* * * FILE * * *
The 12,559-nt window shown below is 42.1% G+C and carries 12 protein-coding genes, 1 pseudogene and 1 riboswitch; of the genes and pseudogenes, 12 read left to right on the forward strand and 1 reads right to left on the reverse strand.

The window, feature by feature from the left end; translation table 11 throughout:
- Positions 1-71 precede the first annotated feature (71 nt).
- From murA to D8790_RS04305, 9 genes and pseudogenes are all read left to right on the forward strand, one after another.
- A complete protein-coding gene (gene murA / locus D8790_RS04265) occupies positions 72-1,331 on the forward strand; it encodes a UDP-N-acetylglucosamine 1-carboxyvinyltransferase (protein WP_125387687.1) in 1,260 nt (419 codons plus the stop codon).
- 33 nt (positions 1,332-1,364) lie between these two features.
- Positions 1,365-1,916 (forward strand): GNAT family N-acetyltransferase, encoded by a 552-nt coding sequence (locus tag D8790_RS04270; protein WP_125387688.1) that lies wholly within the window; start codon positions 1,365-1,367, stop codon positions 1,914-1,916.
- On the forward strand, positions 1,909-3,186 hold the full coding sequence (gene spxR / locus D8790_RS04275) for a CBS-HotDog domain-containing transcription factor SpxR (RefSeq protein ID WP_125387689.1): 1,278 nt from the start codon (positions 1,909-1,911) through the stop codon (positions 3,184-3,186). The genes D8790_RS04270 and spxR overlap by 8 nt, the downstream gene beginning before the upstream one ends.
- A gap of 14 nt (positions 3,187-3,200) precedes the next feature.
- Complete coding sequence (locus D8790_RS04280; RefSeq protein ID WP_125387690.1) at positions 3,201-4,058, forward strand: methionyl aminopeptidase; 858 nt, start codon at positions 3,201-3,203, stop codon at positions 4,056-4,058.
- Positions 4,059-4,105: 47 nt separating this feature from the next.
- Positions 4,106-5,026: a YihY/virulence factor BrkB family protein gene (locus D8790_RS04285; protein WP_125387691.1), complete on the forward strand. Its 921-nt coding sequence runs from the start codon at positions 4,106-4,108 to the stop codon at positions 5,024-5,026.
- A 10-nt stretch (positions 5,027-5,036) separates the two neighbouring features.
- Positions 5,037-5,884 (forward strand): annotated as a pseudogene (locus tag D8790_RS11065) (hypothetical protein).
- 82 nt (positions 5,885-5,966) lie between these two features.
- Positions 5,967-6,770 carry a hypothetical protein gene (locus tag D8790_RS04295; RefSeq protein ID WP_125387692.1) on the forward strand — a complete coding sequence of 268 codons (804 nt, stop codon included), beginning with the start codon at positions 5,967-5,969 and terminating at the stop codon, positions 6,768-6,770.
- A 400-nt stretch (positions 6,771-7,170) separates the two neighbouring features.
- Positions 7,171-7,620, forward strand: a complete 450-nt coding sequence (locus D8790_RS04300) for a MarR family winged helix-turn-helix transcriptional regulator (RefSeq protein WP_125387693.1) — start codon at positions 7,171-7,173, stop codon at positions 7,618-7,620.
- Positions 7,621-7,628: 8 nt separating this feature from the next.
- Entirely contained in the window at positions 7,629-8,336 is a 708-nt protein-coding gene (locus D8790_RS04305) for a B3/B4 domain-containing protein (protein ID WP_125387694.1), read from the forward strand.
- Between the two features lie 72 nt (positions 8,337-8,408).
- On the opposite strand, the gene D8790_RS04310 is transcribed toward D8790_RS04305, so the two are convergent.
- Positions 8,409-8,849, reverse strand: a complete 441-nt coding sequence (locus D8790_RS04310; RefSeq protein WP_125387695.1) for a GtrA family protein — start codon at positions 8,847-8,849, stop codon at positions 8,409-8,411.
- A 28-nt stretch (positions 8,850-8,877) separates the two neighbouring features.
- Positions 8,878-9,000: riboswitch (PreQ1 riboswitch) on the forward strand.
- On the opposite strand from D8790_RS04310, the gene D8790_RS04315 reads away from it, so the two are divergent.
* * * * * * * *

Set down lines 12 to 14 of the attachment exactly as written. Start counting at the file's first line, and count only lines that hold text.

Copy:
- Positions 4,106-5,026: a YihY/virulence factor BrkB family protein gene (locus D8790_RS04285; protein WP_125387691.1), complete on the forward strand. Its 921-nt coding sequence runs from the start codon at positions 4,106-4,108 to the stop codon at positions 5,024-5,026.
- A 10-nt stretch (positions 5,027-5,036) separates the two neighbouring features.
- Positions 5,037-5,884 (forward strand): annotated as a pseudogene (locus tag D8790_RS11065) (hypothetical protein).